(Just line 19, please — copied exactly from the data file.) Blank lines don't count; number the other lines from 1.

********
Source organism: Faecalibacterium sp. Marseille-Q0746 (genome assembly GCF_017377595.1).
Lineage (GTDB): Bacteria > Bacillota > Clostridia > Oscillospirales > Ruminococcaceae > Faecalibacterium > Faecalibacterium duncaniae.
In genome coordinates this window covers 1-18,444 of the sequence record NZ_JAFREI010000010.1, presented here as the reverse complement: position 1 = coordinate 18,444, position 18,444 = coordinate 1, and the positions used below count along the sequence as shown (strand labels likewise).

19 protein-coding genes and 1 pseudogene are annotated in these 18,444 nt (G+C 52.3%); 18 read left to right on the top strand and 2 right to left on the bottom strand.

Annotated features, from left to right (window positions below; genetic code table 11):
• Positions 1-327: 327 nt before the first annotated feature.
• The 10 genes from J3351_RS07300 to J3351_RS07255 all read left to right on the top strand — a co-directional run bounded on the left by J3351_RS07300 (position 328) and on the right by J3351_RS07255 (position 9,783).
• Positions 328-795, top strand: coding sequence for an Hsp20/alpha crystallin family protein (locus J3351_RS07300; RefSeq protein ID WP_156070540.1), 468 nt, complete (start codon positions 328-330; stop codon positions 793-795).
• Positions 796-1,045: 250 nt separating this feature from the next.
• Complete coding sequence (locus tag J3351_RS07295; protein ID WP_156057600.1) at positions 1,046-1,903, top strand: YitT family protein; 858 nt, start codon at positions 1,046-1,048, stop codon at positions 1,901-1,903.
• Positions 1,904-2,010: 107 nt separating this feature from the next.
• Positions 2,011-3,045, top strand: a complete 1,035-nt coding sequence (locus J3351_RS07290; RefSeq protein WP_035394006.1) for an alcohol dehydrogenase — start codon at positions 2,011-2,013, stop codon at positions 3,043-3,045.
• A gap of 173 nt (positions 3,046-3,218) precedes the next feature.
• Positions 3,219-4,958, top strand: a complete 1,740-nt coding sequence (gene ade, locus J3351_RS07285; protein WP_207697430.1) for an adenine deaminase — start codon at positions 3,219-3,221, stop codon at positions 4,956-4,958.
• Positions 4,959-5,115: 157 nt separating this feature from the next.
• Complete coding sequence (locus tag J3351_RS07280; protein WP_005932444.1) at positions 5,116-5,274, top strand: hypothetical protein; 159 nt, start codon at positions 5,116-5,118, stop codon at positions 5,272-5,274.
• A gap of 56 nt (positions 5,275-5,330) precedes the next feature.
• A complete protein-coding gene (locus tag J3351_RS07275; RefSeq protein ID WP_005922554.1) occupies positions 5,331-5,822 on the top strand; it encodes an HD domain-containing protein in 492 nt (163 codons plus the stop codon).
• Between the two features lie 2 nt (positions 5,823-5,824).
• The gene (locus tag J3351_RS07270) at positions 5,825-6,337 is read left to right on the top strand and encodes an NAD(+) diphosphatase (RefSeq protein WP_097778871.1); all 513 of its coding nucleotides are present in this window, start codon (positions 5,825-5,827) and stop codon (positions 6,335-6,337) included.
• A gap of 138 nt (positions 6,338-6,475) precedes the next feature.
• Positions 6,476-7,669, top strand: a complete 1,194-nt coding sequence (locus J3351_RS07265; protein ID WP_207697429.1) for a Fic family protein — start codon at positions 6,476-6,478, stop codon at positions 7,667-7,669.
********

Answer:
• Between the two features lie 2 nt (positions 5,823-5,824).